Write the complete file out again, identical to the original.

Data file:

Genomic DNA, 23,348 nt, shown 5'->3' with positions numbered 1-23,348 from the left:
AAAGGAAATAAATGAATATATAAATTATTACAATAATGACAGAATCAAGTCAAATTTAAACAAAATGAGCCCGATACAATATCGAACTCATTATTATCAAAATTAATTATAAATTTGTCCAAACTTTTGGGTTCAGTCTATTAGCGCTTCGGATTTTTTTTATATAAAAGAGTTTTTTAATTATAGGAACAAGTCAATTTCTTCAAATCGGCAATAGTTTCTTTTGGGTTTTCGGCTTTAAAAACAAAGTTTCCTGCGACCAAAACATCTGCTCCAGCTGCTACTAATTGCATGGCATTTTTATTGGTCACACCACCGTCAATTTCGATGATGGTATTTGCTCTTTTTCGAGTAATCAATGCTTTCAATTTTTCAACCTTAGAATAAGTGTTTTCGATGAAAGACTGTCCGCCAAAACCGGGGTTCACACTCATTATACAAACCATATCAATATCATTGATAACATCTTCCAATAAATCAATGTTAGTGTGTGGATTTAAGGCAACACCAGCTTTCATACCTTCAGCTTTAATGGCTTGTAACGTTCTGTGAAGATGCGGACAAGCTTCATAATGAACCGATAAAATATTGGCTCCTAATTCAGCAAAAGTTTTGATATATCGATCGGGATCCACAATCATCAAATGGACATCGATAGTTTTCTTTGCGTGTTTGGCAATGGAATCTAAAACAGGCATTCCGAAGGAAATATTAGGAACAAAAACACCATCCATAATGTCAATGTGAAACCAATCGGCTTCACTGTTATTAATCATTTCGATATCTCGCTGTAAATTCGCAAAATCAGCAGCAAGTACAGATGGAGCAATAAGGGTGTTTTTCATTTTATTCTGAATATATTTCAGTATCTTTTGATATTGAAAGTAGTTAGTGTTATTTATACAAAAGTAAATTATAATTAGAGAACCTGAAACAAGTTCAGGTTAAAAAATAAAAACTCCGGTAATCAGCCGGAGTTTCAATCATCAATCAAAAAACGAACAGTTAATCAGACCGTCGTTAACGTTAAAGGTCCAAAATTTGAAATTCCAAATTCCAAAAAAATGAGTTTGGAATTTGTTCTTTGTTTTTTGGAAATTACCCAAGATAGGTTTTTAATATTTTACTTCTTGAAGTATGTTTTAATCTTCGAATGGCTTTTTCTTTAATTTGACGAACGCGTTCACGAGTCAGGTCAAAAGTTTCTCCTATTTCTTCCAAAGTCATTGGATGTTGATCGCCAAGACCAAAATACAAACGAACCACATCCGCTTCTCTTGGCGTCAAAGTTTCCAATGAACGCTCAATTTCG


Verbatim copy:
Genomic DNA, 23,348 nt, shown 5'->3' with positions numbered 1-23,348 from the left:
AAAGGAAATAAATGAATATATAAATTATTACAATAATGACAGAATCAAGTCAAATTTAAACAAAATGAGCCCGATACAATATCGAACTCATTATTATCAAAATTAATTATAAATTTGTCCAAACTTTTGGGTTCAGTCTATTAGCGCTTCGGATTTTTTTTATATAAAAGAGTTTTTTAATTATAGGAACAAGTCAATTTCTTCAAATCGGCAATAGTTTCTTTTGGGTTTTCGGCTTTAAAAACAAAGTTTCCTGCGACCAAAACATCTGCTCCAGCTGCTACTAATTGCATGGCATTTTTATTGGTCACACCACCGTCAATTTCGATGATGGTATTTGCTCTTTTTCGAGTAATCAATGCTTTCAATTTTTCAACCTTAGAATAAGTGTTTTCGATGAAAGACTGTCCGCCAAAACCGGGGTTCACACTCATTATACAAACCATATCAATATCATTGATAACATCTTCCAATAAATCAATGTTAGTGTGTGGATTTAAGGCAACACCAGCTTTCATACCTTCAGCTTTAATGGCTTGTAACGTTCTGTGAAGATGCGGACAAGCTTCATAATGAACCGATAAAATATTGGCTCCTAATTCAGCAAAAGTTTTGATATATCGATCGGGATCCACAATCATCAAATGGACATCGATAGTTTTCTTTGCGTGTTTGGCAATGGAATCTAAAACAGGCATTCCGAAGGAAATATTAGGAACAAAAACACCATCCATAATGTCAATGTGAAACCAATCGGCTTCACTGTTATTAATCATTTCGATATCTCGCTGTAAATTCGCAAAATCAGCAGCAAGTACAGATGGAGCAATAAGGGTGTTTTTCATTTTATTCTGAATATATTTCAGTATCTTTTGATATTGAAAGTAGTTAGTGTTATTTATACAAAAGTAAATTATAATTAGAGAACCTGAAACAAGTTCAGGTTAAAAAATAAAAACTCCGGTAATCAGCCGGAGTTTCAATCATCAATCAAAAAACGAACAGTTAATCAGACCGTCGTTAACGTTAAAGGTCCAAAATTTGAAATTCCAAATTCCAAAAAAATGAGTTTGGAATTTGTTCTTTGTTTTTTGGAAATTACCCAAGATAGGTTTTTAATATTTTACTTCTTGAAGTATGTTTTAATCTTCGAATGGCTTTTTCTTTAATTTGACGAACGCGTTCACGAGTCAGGTCAAAAGTTTCTCCTATTTCTTCCAAAGTCATTGGATGTTGATCGCCAAGACCAAAATACAAACGAACCACATCCGCTTCTCTTGGCGTCAAAGTTTCCAATGAACGCTCAATTTCG